In 2005, Denise Lobodinski’s sister Renee was diagnosed with ovarian cancer at the age of 47. That same year, their father was diagnosed with prostate cancer. But her father’s doctor told Denise’s mother, “Don’t worry about your husband. Worry about your daughter.”
In fifteen years, Denise feels like very little has changed in terms of ovarian cancer outcomes, despite Johanna’s Law being introduced in the Senate just a few months after Renee was diagnosed. Johanna’s Law, also known as the Gynecologic Cancer Education and Awareness Act, aims to save lives through increased awareness of symptoms, which might lead to earlier detection. Denise wrote to her senator and representative seeking their support at that time. And that started her on the path of advocacy.
Denise’s sister passed away at age 53, after a five-year battle. Her father lived for many more years, to the age of 94.
“The last conversation I had with him, he told me, ‘Denise, you keep speaking out about ovarian cancer,” Denise said.
And so she is.
Denise lives in Marietta, GA, working as a paralegal for a big law firm. She is also an OCRA Advocate Leader, working locally in Georgia to raise awareness of the need for more federal funding of ovarian cancer research, and taking her conviction to Capitol Hill.
“I’ve always felt you have a duty to speak up,” Denise said, “and if we don’t, who will? Who will speak up for our loved ones, and for all the women?”
Denise has always been civically minded. She votes, she’s helped on political campaigns. Having grown up in a military family – her father served the country for 32 years, in WWII, Korea and Vietnam – Denise seeks to find ways that she can make a difference.
Denise has gone to the Capitol about half a dozen times to advocate for increased federal funding. Though she is not a survivor, she knows she has a voice. And she feels compelled to use it. Her passion has only grown, largely in part to the people she has met along the way.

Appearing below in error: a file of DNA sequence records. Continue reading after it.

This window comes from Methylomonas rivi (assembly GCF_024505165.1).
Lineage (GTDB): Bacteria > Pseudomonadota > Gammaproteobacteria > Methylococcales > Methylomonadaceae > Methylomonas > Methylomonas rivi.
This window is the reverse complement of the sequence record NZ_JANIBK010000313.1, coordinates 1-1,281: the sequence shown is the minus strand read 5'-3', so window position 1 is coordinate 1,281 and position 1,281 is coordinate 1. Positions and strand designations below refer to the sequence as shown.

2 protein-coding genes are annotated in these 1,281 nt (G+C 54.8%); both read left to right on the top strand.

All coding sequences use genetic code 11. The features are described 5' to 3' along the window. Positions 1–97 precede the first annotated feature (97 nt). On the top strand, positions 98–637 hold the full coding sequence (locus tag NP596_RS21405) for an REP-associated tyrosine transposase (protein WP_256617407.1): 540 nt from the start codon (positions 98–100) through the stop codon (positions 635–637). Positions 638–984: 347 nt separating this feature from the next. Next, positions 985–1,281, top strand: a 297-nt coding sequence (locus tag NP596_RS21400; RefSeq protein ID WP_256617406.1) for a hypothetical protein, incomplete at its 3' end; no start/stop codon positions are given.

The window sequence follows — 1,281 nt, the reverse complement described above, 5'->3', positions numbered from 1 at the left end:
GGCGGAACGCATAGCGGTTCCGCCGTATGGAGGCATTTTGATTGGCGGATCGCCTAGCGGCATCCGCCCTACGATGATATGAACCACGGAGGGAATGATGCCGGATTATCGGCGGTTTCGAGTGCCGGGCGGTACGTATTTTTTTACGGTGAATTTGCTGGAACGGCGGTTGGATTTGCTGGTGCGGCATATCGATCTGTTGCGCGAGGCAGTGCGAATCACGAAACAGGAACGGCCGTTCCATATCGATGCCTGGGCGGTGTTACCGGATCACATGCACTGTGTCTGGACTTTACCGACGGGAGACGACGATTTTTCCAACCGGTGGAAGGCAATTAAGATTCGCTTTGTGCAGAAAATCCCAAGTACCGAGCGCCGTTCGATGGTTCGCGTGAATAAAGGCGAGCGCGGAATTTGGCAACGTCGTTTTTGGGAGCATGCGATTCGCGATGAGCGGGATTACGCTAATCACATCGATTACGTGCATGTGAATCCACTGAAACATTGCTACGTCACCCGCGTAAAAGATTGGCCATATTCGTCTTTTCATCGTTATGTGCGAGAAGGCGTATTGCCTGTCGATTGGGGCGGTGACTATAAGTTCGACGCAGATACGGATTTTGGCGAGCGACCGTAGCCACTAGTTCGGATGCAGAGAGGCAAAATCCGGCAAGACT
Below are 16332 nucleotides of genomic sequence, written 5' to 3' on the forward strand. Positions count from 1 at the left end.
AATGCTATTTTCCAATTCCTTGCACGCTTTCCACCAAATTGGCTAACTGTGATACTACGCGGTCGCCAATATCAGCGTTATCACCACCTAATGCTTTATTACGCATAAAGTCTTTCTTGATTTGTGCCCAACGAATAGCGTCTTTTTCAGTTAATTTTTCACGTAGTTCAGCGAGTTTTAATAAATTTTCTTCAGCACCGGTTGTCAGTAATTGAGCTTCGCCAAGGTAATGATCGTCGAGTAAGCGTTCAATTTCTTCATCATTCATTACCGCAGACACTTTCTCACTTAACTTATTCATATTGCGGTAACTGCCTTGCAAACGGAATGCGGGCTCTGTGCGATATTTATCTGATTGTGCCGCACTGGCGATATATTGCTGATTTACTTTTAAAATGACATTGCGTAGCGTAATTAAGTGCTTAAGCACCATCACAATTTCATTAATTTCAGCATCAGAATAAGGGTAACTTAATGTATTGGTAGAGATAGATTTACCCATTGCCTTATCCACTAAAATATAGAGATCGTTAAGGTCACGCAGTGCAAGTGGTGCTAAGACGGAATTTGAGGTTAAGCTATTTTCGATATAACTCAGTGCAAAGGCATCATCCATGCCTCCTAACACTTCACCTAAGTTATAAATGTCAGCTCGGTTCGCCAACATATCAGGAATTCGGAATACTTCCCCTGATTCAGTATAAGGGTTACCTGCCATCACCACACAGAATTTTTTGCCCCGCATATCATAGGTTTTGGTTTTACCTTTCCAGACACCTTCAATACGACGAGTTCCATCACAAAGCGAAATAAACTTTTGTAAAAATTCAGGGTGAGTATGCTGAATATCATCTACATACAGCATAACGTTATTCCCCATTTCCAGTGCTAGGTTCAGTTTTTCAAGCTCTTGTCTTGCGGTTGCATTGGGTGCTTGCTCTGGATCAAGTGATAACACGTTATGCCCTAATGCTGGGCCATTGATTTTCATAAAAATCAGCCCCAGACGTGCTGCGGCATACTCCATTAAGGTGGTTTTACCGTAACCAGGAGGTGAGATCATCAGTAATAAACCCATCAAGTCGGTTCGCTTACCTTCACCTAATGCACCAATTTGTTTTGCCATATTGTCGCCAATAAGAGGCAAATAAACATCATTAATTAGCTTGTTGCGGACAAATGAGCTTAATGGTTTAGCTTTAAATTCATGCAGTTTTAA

“Through OCRA, I have met some amazing survivors, amazing family members. They have become so important to me,” she said.
Denise was nervous the first time she went to speak to her representative. “I felt like, ‘oh my goodness. What if I don’t say things the right way? If I don’t ask the right way?’”
But now she knows there is no right way, as long as you’re asking from the heart. When you believe in the purpose of what you’re asking for; when you’re carrying the stories and the mission of those who have asked before you, or along with you, and are no longer here to do the asking themselves.
One legislative aide told her that they had never before had anyone come and ask for funding for ovarian cancer research. It made her realize that OCRA is the only organization out there doing this kind of work.
Last year, she went to her representative’s office. It wasn’t her first visit; she had gone three or four times before and never been able to convince him to sign anything. But she went back and met with a staffer who said that the representative would sign the ‘Dear Colleague’ letter asking for increased Department of Defense funding. He told Denise that it was due to her passion about the disease.
“I thought, ‘my passion about the disease?’ My passion is to advocate and tell the stories,” Denise said, “so that we don’t keep having women pass away from this disease.”
Once, she had a legislative aide break down in tears because her grandmother had died from ovarian cancer. Another time, a representative spoke of his newfound understanding that there is a gender issue at play when it comes to ovarian cancer research.
As Denise said, “We’re very passionate about what we’re here for.”
Denise knows that ovarian cancer doesn’t get the press or the research that other cancers do. In her own, non-scientific research, when she talks about why she travels to DC, she asks people what they think a Pap smear screens for. “I would say that 90% of the people I ask think it checks for ovarian cancer.”
She said that if she won the lottery, she would give her money to ovarian cancer research, advocacy and awareness.
“Ovarian cancer touched my life,” Denise said. “And because it touched my life, I don’t want it to touch others’ lives. This community is probably the most loving, giving community I’ve ever been a part of. We’re together with a voice. And we want to be heard.”
OCRA’s Advocate Leaders and everyday advocates are making a difference by speaking up for the ovarian cancer community. Learn more about what we’re fighting for, and how you can add your voice.